If prostate cancer is detected and surgery is required, it can be performed with the best method available for patients, which is the da Vinci robot.

If the biopsy results exclude the presence of prostate cancer, we can then focus on effectively treating the patient’s symptoms.

Patients are qualified for the fusion biopsy through the prostate magnetic resonance during a urological consultation at Medicover Hospital.

The prostate MRI is performed at Medicover Hospital’s Magnetic Resonance Laboratory before the planned fusion biopsy.


Prostate cancer treatment with the latest Da Vinci Robot

Using the da Vinci robot increases the effectiveness of surgery and significantly reduces the risk of complications. One of the leading experts in Europe using this system is Dr Paweł Salwa, a urological surgeon currently working at Medicover Hospital, and formerly the Head of the largest Robotic Urology Clinic in Gronau, Germany. With the help of the da Vinci robot, Dr Salwa has already operated on over 2000 patients and based on this extensive experience he has developedan original surgical method “SMART Prostatectomy”, which is now also available to Polish patients.

Radical prostatectomy assisted by da Vinci robot is a minimally invasive method of prostate cancer treatment, consisting of completely removing the cancerous prostate gland. The procedure is performed under general anaesthesia. Several 1.5 cm holes are cut in the abdomen through which four robotic arms are inserted into the patient’s body. A stereoscopic camera is placed on one of the arms, allowing to obtain a three-dimensional image of the operating field. The remaining arms are equipped with miniature surgical instruments, allowing for precise handling of individual tissue fibres.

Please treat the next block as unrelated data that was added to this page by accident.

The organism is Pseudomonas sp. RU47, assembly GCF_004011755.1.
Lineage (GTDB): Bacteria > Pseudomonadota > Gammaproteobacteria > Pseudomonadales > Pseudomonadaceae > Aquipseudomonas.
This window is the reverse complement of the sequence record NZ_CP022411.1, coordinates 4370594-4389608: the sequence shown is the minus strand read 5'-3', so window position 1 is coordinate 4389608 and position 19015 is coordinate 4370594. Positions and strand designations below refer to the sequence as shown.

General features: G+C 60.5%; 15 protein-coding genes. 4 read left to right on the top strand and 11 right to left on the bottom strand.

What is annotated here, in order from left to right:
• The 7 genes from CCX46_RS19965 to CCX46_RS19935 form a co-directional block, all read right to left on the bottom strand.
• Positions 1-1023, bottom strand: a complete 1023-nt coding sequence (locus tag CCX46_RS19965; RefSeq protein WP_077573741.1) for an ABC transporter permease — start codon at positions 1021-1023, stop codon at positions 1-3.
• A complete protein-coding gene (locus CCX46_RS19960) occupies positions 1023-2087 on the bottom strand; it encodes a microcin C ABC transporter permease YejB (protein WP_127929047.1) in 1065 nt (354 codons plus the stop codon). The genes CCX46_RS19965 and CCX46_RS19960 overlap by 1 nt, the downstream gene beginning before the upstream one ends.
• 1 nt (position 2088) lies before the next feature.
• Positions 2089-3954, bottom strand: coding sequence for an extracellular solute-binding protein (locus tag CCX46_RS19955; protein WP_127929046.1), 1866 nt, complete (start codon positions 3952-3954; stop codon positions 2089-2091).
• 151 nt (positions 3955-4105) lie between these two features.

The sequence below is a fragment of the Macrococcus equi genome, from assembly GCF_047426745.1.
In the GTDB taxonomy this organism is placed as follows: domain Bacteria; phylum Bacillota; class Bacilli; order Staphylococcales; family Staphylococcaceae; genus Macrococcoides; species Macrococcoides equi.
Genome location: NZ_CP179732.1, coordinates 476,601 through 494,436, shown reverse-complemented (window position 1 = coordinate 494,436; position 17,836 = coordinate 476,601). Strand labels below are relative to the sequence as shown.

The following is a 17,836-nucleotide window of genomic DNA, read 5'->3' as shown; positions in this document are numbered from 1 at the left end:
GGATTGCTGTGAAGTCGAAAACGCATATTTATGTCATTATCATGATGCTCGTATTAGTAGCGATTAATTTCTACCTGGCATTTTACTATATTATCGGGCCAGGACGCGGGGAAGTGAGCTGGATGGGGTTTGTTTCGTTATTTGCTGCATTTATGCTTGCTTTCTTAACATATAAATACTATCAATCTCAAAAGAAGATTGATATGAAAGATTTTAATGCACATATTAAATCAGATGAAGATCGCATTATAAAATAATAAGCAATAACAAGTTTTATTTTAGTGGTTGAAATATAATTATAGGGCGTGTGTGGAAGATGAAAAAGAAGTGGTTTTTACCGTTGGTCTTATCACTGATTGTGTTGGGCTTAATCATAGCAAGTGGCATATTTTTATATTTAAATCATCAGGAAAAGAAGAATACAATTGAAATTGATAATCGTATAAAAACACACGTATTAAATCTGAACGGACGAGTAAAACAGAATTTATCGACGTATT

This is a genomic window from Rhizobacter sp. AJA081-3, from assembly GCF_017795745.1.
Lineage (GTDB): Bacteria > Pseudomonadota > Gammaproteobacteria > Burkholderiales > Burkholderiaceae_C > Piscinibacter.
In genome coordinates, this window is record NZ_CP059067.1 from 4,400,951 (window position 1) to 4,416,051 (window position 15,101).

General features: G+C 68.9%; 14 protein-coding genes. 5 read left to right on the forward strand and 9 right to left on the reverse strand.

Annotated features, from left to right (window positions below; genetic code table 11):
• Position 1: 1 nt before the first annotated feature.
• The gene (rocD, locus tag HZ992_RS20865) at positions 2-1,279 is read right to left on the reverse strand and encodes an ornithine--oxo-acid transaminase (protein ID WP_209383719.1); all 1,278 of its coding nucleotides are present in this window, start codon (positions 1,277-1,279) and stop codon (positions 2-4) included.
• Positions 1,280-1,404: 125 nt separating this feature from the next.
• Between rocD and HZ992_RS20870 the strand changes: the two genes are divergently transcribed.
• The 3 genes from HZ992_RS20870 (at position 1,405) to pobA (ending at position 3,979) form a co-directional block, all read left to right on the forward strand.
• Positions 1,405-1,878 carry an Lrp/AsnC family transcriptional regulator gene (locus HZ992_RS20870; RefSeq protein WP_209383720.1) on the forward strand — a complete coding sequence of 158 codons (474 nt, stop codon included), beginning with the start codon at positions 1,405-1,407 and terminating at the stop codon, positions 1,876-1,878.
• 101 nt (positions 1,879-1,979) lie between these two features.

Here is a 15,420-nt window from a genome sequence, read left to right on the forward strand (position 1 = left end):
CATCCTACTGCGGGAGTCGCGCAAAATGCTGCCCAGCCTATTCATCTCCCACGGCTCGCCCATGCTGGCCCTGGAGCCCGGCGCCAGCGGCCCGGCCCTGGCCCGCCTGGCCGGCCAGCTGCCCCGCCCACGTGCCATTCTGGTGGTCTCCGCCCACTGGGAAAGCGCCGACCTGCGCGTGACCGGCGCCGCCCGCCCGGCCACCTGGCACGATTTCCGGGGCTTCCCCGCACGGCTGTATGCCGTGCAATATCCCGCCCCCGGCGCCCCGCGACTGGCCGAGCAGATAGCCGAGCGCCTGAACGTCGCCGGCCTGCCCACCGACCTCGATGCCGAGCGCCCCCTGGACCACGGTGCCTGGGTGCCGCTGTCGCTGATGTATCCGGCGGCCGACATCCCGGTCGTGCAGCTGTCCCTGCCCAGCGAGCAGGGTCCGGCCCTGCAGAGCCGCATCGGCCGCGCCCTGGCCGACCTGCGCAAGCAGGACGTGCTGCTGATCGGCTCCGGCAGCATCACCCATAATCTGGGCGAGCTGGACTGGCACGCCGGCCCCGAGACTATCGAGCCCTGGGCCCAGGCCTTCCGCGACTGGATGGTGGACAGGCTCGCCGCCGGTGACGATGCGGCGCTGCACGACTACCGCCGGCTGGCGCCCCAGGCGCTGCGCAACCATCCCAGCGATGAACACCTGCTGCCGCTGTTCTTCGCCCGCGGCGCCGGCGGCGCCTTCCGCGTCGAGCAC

Radical prostatectomy assisted by da Vinci robot is the most modern and technologically advanced method of prostate cancer treatment. The reason why urologists around the world are so keen to use this technology is because it allows for a very precise surgical procedure. Tenfold enlargement of the image, full HD, tools measuring 5 mm, and the ability to move in any direction the operator wishes, all allow to obtain the most important objective–to completely remove the tumour. The precision of the procedure, apart from the oncological result, has one more aspect – it helps maintain potency and control over urinary retention.


Bladder cancer

The presence of blood in the urine is an alarming symptom that should not be ignored because up to 20-25% of patients with haematuria have bladder cancer.

Therefore, every, even a single (self-limiting) episode of haematuria requires proper urological diagnostics to confirm or rule out urinary tract cancer.

The main risk factor for bladder cancer is long-term smoking. Bladder cancer most often occurs after the age of 60. In Poland, men are three times more likely to be diagnosed with bladder cancer than women.